by Andrea Sanborn
Finally the lunch rush was over at the summer camp where I worked. I grabbed the Bible I had purchased the day before, and walked down to the camp meadow. There I opened its pages for the first time. It was called The Way – a Living Bible translation aimed at young people. I scanned its articles on relationships and faithfulness, taking in the pictures of teenagers with long hair and bellbottom jeans, marveling at how it seemed to be written just for me. In it I discovered a one-year reading plan, and that day I embarked on a lifelong journey of simply reading God’s words to me. It was there, under a blue mountain sky by the bank of Strawberry Creek that I discovered an endless fascination with the timeless message that would not wane over the next four decades of exploration.
The arc of my life story can best be described through my relationship with the Bible. I came from an agnostic home, but when a childhood friend started inviting me to church, my mother agreed to buy me my first Bible. Oh, those beautiful tissue pages! I loved the feel of it, the mysterious King James words; but the old language and the lack of any kind of church background kept it a mystery to me.
A few years later, when my mother realized that religion was becoming more than a passing life stage, she took it away and banished me from church, hoping that I would become interested in other things. It was then that I bought this new Bible with my first paycheck, and kept it secreted away in the staff lounge at work for me to devour between shifts.
When I left for college I bought myself a true study Bible. It was called The Open Bible in the NASB version, and through it I learned how to use a concordance and cross-references, launching a lifelong study of these words that had already been speaking deeply into my soul.
My last – and current – Bible I purchased as a newlywed, in the 1984 NIV translation that our pastor used. Many more translations have come along since then of course, but I am loath to leave behind the familiar wording of the many verses that are hidden in my heart.
I am in my 50’s now, and have read through the Bible at least 30 times. I can honestly say that this simple practice has been the most transformative, and also the most steadying thing in my entire life. I have done many Bible studies over the course of my Christian life, but nothing has come close to the soul-anchoring sweetness of simply reading the scriptures. In times of pain and loneliness, celebration and joy – even through periods of boredom or apathy – I rarely fail to find something that speaks to me in its pages. It is often those times when opening it is the result of the sheer grit of obedience that I find something that touches a tender spot in my soul.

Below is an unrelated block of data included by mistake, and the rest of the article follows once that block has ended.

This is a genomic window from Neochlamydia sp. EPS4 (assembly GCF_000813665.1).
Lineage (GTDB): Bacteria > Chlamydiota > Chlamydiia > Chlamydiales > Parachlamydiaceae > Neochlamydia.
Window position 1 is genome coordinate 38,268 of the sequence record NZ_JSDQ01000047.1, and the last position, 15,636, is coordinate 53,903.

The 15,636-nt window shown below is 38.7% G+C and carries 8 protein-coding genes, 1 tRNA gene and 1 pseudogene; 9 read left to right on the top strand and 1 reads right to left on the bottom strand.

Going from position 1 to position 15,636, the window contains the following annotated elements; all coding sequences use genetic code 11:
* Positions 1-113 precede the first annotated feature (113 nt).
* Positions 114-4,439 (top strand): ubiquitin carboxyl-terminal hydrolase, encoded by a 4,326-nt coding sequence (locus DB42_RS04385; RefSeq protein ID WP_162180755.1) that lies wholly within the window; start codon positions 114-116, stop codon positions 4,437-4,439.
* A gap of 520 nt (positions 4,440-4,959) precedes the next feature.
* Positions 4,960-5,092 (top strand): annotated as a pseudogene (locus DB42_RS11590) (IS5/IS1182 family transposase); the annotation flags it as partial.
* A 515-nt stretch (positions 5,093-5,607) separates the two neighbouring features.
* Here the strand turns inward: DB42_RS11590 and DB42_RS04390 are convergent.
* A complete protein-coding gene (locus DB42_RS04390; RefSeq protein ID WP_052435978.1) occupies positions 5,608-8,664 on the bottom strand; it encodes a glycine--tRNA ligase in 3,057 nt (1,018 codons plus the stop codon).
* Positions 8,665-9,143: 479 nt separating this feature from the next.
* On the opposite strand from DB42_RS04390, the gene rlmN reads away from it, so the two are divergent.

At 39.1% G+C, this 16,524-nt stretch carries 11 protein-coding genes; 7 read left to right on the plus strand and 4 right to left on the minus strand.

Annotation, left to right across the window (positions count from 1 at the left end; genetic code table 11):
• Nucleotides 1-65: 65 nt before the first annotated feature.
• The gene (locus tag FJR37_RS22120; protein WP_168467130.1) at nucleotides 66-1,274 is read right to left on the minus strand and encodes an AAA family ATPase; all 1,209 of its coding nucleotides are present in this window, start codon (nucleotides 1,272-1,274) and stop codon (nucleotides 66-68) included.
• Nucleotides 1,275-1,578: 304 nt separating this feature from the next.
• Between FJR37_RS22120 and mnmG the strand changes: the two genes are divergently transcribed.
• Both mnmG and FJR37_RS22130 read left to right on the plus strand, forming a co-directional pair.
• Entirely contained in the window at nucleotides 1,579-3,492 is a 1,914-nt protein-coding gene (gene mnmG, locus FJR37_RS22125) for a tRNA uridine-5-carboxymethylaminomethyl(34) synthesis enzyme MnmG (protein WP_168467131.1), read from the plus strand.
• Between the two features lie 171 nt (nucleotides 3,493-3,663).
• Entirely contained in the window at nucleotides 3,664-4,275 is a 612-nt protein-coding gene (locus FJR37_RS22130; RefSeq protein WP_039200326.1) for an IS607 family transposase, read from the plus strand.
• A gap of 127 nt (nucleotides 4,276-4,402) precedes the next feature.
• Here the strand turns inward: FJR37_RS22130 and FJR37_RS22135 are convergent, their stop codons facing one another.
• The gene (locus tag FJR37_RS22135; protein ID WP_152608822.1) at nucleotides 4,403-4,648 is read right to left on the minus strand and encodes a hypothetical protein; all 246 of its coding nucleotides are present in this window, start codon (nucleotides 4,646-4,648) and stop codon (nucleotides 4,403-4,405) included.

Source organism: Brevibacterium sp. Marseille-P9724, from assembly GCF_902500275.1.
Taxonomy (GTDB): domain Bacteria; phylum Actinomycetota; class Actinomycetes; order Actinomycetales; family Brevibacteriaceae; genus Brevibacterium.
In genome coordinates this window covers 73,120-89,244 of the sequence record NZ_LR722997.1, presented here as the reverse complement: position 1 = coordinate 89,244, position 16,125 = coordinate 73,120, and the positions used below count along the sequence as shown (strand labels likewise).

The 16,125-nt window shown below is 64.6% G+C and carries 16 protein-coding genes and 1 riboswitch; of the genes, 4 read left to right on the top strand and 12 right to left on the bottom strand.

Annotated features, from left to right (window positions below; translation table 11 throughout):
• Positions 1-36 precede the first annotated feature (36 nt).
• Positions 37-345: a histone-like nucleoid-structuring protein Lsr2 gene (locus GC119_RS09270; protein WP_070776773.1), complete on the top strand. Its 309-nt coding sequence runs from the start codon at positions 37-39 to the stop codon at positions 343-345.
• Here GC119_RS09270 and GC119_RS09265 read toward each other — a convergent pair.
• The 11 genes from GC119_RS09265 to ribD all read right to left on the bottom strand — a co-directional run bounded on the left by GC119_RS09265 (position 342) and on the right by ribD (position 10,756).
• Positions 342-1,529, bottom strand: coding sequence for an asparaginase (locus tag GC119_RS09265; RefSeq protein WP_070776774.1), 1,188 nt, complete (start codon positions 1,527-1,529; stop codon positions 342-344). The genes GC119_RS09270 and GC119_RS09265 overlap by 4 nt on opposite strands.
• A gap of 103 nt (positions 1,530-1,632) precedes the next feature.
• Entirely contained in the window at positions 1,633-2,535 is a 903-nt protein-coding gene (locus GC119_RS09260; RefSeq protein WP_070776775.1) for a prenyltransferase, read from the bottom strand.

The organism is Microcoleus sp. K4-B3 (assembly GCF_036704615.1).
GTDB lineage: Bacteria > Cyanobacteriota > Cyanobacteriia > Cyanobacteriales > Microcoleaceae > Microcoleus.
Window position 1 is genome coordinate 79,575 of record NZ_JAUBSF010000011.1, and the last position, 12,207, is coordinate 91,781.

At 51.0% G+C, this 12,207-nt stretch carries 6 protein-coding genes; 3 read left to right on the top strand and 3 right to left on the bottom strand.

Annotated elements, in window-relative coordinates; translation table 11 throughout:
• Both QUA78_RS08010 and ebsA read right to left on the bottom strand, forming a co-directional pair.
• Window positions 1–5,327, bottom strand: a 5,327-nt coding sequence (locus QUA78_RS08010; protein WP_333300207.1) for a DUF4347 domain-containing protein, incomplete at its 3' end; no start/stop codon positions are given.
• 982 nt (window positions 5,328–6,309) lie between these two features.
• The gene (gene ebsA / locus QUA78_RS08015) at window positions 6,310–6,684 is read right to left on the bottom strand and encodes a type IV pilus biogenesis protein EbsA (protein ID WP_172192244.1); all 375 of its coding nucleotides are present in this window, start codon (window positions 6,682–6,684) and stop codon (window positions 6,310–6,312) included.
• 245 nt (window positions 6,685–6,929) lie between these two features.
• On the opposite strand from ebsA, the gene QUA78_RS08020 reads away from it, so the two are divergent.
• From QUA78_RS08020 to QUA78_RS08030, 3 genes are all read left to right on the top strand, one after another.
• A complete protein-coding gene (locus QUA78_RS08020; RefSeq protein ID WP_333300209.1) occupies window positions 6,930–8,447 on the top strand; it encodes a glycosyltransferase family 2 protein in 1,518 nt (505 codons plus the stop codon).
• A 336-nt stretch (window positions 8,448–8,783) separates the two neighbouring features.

There is an abundance of Christian material available to us now, some enriching and some disturbing. We can purchase devotionals by the dozen. But I fear that many of us can become lazy by depending on things like this instead of taking in the pure milk of the Word. Faced with the complexity and length of the Bible, I frequently see younger people reaching instead for devotionals or iconic verses to post on their Instagram feeds. It is also a temptation at this later stage of life, when the stories and passages have become so familiar, to lean on others to hand us a drink instead of drawing the living water up from the well with our own buckets.
To those of us who have grown complacent – bored, even, if we dare to admit it – this is the time to persevere. For the past five years I have led a Facebook group for our church women where we read one chapter each weekday and a Psalm on the weekends. I am still amazed at how often I am convicted, blessed, encouraged or corrected by the day’s reading. I know of no other book that is as fresh, insightful and surprising the 100th time through as the first time. We need to pass on this treasure.
COVID-19 has upended our lives and brought uncertainty, loss and fear. The proliferation of fake or slanted news reporting leaves many people without an anchor to truth through this storm. In times like these, we need to be grounded in the only truth that can hold us steady. How blessed we are to be able to run to Jesus and pour out our hearts to Him! But even more, what a privilege it is to read His heart poured out to us.
Andrea Sanborn is wife to an engineer, mom to three transracially adopted adults, and one young man with Down Syndrome and Autism. She likes morning walks, campfires by the lake and sharing her son’s latest adventures with her Facebook friends. Andrea lives in northern Minnesota and blogs about following Jesus at andreasanborn.com.